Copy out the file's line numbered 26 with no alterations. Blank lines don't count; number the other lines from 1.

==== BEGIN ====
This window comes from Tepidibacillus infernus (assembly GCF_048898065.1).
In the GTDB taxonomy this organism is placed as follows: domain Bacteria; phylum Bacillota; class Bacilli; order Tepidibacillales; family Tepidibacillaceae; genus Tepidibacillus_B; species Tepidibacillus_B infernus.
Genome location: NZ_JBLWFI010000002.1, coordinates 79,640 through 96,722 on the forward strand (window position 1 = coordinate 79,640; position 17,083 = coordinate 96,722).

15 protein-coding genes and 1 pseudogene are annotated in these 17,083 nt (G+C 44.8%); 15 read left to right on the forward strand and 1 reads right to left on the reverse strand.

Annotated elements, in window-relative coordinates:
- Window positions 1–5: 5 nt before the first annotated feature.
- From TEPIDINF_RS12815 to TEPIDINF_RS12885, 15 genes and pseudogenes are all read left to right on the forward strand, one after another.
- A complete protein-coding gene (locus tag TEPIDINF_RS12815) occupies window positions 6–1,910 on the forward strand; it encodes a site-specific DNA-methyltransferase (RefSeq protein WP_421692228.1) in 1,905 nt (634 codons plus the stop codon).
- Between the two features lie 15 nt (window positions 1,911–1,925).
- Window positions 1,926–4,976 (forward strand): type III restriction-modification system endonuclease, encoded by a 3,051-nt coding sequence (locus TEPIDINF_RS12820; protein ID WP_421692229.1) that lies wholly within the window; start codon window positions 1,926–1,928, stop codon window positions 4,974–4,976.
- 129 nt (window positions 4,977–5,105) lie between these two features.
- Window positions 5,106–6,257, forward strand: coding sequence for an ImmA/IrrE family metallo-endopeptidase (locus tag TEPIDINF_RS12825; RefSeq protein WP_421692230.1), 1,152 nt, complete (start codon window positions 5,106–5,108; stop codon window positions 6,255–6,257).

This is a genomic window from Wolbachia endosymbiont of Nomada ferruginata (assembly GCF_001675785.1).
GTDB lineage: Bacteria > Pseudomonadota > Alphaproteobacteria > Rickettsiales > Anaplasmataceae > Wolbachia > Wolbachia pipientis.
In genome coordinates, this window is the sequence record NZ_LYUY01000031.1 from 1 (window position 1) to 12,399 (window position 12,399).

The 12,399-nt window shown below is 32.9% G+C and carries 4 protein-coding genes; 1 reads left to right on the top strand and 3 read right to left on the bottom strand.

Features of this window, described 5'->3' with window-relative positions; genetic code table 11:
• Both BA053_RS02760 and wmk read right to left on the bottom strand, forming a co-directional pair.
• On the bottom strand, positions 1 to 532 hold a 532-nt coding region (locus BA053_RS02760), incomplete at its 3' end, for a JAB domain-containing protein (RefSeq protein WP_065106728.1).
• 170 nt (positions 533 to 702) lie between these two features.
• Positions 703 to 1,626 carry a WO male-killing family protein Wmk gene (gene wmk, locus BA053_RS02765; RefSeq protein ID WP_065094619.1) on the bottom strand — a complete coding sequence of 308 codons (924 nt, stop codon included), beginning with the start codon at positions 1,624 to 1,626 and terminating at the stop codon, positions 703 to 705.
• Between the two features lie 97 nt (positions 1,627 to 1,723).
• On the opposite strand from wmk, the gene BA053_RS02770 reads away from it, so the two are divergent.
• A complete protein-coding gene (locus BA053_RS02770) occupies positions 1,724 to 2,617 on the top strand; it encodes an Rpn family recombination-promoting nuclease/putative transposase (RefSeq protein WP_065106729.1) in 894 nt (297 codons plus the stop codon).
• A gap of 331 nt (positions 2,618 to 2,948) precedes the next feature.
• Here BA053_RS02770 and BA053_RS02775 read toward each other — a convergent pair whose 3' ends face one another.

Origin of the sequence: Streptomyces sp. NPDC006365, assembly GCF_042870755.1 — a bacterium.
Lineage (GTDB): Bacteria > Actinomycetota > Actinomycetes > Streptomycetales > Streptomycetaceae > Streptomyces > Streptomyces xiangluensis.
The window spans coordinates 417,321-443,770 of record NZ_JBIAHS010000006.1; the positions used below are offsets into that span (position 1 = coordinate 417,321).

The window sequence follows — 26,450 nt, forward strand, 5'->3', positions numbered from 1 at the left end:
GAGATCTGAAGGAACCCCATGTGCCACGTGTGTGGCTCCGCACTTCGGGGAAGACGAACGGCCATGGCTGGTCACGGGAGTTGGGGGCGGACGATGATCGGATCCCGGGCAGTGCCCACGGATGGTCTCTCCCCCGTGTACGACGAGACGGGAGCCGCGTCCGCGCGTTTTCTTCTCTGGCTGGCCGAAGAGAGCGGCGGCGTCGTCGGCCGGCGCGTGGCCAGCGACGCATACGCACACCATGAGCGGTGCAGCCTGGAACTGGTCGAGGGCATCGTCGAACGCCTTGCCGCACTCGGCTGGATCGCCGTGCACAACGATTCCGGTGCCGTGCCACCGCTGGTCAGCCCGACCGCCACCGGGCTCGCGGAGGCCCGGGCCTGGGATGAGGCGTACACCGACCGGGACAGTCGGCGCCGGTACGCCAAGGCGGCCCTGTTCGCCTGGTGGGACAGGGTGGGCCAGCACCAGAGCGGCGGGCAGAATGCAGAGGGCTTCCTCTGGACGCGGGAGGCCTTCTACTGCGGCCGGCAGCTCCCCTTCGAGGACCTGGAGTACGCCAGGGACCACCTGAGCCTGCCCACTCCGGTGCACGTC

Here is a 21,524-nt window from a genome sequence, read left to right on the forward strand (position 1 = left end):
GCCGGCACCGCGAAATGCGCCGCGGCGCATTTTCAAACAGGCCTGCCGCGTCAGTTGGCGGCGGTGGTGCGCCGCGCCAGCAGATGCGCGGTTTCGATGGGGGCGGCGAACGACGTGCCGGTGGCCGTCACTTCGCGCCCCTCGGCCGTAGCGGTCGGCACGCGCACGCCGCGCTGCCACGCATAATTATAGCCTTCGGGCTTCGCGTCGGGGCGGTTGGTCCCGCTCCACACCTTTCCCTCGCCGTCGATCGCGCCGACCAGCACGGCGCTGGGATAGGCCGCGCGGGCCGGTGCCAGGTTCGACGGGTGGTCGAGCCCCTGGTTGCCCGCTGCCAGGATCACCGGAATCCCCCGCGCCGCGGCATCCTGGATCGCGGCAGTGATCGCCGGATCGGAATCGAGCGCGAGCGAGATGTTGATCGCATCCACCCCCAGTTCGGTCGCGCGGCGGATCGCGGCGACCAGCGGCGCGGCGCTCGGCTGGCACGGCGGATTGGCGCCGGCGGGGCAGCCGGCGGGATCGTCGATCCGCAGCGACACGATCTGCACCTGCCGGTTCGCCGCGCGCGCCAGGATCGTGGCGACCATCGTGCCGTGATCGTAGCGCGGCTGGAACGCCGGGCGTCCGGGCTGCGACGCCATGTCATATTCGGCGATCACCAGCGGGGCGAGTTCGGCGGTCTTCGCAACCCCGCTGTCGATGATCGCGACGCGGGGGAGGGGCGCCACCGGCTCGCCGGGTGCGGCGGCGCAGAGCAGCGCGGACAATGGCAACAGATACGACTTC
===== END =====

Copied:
• Here BA053_RS02770 and BA053_RS02775 read toward each other — a convergent pair whose 3' ends face one another.